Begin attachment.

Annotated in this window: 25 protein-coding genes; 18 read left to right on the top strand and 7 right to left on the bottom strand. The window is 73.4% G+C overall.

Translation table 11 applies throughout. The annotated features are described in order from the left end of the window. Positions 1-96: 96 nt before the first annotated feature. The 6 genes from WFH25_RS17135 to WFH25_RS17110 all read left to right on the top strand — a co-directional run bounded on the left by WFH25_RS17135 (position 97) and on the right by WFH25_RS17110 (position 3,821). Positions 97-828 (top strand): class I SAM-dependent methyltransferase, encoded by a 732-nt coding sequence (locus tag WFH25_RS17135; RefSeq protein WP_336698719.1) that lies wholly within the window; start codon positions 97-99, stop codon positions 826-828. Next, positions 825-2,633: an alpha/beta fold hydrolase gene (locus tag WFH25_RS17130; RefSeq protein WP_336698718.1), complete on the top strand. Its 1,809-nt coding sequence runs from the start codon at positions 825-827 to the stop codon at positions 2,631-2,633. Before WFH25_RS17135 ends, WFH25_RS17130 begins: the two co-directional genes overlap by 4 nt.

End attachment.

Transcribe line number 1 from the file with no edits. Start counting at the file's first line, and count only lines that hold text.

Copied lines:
Annotated in this window: 25 protein-coding genes; 18 read left to right on the top strand and 7 right to left on the bottom strand. The window is 73.4% G+C overall.